It’s 0.26am and while you, especially if you’re elderly, infirm or, better still, have a young child, are a bit tender, Reporting Scotland is ready with your occasional but potent dose of Fear of Nightmares medication delivered aurally in our long-running failing hospitals soap. From the smiling Nurse Shearer, who according to our facial expression analysis register software (FEARS), believes what she says and is just following orders:
‘Good morning. The health of Scotland’s children is being put at risk by staff shortages according to a new study.’
Well that’s woken us up. I can feel the sharp dip in my emotions.
‘The Royal College of Paediatrics and Child Health says a shortage of children’s doctors is leaving staff struggling to cope and could lead to more paediatric wards closing.’
A ‘royal college’ with a big word in their title? Impressive. They probably can be trusted unlike, say the RMT. What, they’re a trades union which campaigns for their members interests?
They did a ‘study’. That’s like research and not just journalism, isn’t it? Well we don’t hear about their methods but, based on past experience, it will be another self-selecting sample using the ‘squeaky wheel’ algorithm which gives you the best results if you want to make demands.
Here are some earlier reports on the kinds of ‘research’ done by our royal colleges trades unions:
Now, I haven’t talked of the media ‘constructing’ reality here because the word can suggest ‘making up’ reality. The social scientists first using the term ‘construction’ did not, of course mean it in that way, but to avoid accusations of paranoia from the usual suspects at BBC Scotland, I’ll use the term ‘agreeing’ based on this piece which I only partly agree with myself:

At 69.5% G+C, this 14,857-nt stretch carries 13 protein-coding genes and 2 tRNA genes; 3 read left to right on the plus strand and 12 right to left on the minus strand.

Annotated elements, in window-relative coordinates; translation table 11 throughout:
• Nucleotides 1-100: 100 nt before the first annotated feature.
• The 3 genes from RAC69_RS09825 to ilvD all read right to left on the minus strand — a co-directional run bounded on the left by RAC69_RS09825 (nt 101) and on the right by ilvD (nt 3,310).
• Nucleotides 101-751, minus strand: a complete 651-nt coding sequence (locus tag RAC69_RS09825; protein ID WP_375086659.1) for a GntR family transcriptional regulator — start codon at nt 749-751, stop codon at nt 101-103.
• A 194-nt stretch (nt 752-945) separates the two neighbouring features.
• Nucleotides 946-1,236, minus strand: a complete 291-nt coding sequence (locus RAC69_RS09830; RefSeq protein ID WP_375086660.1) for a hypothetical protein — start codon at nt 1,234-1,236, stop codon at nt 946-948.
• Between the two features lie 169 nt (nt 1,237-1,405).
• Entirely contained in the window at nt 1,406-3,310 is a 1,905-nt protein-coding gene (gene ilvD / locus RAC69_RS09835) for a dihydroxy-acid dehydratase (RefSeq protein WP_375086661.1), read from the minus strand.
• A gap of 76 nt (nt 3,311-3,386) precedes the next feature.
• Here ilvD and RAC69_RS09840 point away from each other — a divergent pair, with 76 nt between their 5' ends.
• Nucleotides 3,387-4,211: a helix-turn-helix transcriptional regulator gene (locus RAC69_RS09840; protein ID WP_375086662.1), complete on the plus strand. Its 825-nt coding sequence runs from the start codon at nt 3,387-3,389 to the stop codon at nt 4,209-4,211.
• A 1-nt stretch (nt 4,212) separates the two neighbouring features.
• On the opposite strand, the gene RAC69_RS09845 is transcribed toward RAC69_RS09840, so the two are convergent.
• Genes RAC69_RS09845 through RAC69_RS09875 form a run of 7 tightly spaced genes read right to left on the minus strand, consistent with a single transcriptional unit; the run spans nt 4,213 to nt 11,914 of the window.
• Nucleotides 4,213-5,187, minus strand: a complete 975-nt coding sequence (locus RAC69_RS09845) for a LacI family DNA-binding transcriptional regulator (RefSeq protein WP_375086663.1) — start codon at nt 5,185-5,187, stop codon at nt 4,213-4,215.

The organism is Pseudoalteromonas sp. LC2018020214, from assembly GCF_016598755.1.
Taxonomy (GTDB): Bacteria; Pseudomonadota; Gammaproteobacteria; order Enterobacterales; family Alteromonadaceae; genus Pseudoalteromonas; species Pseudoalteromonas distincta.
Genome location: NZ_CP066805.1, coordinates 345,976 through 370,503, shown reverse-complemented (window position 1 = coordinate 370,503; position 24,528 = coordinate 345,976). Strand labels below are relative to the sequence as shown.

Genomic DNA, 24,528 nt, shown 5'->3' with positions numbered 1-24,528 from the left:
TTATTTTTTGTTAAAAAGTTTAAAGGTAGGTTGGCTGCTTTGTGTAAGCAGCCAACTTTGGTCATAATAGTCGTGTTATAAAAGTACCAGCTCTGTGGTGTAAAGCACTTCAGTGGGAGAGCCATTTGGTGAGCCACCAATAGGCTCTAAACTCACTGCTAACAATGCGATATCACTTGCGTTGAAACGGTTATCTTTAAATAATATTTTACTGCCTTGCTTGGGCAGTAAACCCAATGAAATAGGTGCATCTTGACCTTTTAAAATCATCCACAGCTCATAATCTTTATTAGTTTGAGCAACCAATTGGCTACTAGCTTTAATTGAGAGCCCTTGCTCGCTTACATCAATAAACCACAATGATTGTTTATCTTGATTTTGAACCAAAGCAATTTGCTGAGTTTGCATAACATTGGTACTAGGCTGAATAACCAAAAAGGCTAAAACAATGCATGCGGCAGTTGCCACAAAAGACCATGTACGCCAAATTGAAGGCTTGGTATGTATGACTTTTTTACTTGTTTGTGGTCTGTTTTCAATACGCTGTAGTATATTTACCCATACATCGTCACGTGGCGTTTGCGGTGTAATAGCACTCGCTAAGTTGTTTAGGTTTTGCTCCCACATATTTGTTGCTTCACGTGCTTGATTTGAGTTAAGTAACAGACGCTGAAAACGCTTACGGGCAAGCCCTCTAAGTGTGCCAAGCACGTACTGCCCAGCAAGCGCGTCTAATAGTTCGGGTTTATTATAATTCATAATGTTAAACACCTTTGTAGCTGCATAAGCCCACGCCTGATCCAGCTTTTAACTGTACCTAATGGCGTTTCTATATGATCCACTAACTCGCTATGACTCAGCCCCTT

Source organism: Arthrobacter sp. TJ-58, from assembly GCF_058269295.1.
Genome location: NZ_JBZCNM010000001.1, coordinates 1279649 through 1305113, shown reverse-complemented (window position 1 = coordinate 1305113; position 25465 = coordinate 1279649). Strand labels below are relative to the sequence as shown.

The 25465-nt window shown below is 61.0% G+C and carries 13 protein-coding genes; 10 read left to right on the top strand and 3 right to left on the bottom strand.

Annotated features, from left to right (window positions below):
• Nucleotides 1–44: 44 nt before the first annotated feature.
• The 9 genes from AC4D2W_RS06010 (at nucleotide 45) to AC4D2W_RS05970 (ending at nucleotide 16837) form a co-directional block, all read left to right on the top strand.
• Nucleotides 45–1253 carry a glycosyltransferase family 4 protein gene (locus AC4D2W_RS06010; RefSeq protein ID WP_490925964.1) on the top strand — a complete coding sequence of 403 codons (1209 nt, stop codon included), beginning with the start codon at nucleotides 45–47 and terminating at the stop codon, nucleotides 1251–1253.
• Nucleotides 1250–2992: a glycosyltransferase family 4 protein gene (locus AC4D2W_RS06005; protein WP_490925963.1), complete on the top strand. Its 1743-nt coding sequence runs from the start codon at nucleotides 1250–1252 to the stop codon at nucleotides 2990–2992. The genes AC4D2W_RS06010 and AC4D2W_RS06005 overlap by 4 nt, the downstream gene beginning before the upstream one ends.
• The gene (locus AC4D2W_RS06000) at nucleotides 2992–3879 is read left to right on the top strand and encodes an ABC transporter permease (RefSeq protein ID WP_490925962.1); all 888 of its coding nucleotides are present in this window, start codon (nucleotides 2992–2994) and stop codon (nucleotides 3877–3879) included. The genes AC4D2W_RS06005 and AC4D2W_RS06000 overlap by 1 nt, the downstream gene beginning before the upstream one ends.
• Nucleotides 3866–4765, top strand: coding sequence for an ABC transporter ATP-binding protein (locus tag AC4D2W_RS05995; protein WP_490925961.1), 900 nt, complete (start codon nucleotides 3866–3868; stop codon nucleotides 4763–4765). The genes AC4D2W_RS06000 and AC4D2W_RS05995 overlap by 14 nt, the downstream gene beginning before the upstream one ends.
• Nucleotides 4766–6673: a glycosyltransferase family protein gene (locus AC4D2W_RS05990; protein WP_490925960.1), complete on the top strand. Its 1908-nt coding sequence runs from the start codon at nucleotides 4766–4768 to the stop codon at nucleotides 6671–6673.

‘The media can act as a socializing agent by constructing reality and then disseminating this reality to the mass public. The “social” element comes into play when upon receiving the media’s “reality” message, the vast majority agree upon this reality and accept it. Following this pattern, social construction may be more appropriately referred to as social agreement of reality. The term construction seems to imply that the media is “making-up” or “creating” reality. While some would agree with the previous statement, I believe to spout such an assertion is ludicrous because the media often must report issues that are simply a matter of operating by typical journalist guidelines/standards. Someone must make decisions concerning what information passes on to the public. Should this be a government responsibility or the responsibility of individuals who have a real desire to be in the industry and have studied the industry? While it is easy to sit back and criticize the media, they are providing a necessary function to society and individuals need this function (i.e., information providing).’
I’m going to argue here that a group of individuals at BBC Scotland are making decisions leading to distortion of reality with damaging consequences for wider public health and for democratic engagement, despite having the guidance of a royal charter to make them ‘responsible’ and to ‘inform’ having, presumably, studied the industry at an academic level.